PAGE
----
If your audience is having trouble reading small print or easily loses their place in long paragraphs, they probably won't bother.
Hiring a professional copywriter can make the difference between a brochure that looks nice and one that sells. Writers trained in marketing know the words to use to spur your prospects into action. They can ensure your message is crafted to put the reader first, provide answers, and let them know what's in it for them.
Provide them with a template and let them fill in the rest.
Choose the Right Images
These days, you have plenty of choices when it comes to choosing brochure images.
One of the hottest trends in marketing images right now is using authentic photos instead of stock photos. The Content Marketing Institute harps on replacing all stock images with more realistic-looking ones, declaring they help to humanize your brand. You don't have to hire a professional photographer, either. Smartphone cameras have come a long way in the past decade and are capable of taking high-quality photos. As a result, you get unique, original images that haven't already been plastered on other websites or marketing materials.
If you don't have the time to invest in your own photography, you can find an abundance of free, no-copyright images online. Sites like Pexels, Pixabay, and Unsplash offer hundreds of beautiful photos at no cost, and you won't need to attribute these images to use them.
Other websites offer pay per download photos. These photos are usually less commonly used than those found on free sites.
Whatever images you choose, make sure they are high-quality so they don't look blurry or pixelated when printed.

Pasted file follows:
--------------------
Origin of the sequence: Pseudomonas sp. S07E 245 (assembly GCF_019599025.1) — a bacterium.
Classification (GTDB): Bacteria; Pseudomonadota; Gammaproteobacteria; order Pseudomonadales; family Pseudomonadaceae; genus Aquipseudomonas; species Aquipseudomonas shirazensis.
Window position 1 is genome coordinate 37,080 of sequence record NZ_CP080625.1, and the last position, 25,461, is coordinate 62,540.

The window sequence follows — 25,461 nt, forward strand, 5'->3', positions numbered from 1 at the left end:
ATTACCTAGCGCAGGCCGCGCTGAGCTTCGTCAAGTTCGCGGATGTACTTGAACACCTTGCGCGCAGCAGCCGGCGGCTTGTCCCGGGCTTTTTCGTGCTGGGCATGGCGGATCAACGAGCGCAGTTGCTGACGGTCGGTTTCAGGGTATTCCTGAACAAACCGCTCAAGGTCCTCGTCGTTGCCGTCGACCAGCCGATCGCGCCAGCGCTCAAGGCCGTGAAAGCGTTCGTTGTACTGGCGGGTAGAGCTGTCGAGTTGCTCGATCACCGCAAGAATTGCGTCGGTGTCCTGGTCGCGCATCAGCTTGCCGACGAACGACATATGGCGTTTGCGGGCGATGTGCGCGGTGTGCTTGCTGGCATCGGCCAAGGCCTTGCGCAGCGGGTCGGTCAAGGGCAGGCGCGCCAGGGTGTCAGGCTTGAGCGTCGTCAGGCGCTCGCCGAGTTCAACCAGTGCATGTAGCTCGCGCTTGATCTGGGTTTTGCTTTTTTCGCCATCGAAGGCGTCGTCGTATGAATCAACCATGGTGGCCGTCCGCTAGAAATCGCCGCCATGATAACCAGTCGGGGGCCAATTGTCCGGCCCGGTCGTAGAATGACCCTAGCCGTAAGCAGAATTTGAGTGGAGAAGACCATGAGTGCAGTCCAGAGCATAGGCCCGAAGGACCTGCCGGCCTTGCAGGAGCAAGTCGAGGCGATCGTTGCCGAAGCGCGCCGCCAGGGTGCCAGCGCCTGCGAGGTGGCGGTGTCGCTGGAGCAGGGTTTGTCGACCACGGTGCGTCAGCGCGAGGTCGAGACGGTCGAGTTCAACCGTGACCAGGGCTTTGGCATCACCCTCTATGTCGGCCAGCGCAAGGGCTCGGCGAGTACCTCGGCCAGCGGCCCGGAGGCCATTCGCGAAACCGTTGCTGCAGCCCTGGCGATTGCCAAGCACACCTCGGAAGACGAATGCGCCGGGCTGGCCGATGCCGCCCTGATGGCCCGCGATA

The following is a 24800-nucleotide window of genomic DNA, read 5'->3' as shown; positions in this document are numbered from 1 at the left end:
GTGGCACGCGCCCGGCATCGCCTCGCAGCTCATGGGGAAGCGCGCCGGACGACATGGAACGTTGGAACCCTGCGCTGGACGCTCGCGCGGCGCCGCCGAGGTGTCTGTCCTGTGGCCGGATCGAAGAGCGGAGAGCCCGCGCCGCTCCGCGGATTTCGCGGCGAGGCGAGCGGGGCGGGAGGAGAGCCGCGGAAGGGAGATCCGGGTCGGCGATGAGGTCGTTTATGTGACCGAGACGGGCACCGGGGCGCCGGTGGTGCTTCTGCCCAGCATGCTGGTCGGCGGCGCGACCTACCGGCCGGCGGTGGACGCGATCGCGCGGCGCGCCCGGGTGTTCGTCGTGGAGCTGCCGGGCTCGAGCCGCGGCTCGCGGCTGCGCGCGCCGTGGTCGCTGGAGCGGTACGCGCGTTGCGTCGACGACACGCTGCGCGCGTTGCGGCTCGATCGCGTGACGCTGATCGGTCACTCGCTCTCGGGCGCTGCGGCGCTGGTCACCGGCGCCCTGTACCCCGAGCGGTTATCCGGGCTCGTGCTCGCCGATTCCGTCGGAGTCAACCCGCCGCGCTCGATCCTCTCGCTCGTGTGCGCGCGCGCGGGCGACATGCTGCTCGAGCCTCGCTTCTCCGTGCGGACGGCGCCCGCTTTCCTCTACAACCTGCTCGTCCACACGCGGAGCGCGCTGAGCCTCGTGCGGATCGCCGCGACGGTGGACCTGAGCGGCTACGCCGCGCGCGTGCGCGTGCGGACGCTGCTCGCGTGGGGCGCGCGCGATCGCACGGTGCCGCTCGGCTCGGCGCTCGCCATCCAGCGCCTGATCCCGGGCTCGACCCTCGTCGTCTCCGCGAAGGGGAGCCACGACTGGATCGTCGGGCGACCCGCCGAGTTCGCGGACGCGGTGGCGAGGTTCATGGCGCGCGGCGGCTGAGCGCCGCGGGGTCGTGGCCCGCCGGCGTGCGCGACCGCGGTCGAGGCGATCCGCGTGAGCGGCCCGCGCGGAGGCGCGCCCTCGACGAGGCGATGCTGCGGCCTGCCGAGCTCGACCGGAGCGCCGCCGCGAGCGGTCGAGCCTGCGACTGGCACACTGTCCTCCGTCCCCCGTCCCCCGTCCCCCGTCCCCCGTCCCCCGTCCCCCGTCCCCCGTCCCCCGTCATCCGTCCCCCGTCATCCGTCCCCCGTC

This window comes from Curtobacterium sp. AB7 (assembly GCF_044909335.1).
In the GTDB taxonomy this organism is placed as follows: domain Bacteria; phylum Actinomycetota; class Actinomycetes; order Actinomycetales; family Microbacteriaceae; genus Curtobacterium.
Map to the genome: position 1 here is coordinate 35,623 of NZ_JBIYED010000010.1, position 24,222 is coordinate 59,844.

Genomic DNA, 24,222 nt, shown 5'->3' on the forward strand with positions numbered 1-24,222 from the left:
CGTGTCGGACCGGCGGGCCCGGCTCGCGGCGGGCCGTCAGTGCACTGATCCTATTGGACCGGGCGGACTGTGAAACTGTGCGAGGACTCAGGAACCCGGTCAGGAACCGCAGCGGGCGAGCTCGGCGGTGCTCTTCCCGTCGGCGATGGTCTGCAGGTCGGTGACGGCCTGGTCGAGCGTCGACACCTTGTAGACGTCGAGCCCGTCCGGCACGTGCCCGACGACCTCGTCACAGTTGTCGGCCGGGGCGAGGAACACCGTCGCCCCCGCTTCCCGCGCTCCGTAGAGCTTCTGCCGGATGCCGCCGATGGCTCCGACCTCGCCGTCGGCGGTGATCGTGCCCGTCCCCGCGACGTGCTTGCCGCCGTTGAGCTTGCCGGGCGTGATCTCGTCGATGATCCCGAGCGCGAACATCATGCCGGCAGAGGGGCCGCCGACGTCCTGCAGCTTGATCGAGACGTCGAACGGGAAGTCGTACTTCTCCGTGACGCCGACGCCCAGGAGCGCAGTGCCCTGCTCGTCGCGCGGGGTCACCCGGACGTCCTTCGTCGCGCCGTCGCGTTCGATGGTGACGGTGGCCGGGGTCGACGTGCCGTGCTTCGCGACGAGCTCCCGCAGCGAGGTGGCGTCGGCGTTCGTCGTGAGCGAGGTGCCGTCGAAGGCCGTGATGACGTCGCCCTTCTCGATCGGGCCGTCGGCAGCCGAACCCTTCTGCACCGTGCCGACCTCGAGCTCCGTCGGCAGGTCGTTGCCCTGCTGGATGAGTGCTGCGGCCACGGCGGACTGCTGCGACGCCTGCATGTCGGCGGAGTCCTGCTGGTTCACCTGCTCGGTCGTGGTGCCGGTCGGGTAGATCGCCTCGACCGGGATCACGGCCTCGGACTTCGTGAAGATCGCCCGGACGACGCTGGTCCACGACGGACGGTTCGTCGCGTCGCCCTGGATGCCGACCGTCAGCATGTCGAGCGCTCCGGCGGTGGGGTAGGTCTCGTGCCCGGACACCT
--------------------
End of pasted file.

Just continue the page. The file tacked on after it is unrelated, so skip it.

Include a Call to Action
After your prospect picks up your marketing brochure, what do you want them to do next? Call you for an appointment? Visit your website? Place an order?
Don't leave it up to them to connect the dots. Including a call-to-action can direct your prospects to the next step. Also, make sure you include your website, phone number, social media channels, and other contact information somewhere on the brochure.
Give Readers a Reason to Keep Your Brochure
Once your audience gets the information they need from your brochure, they need a reason to hang onto it. Your marketing brochure can continue to work for you long after your reader puts it down if you give it a long enough shelf live.
For starters, opt for an evergreen design that won't look too dated a couple years from now. Choose high-grade paper that can endure being shuffled around. Include valuable content your reader will want to keep on hand, such as a checklist, list of statistics or insights, reusable online coupon code, or instructions.
The more value you can build into your content, the more likely your prospect is to keep your brochure after a single read-through.
Ready to find out more?
Great marketing brochures don't happen by themselves.
With careful planning and a strategy, your next marketing brochure might just become the most effective seller in your company.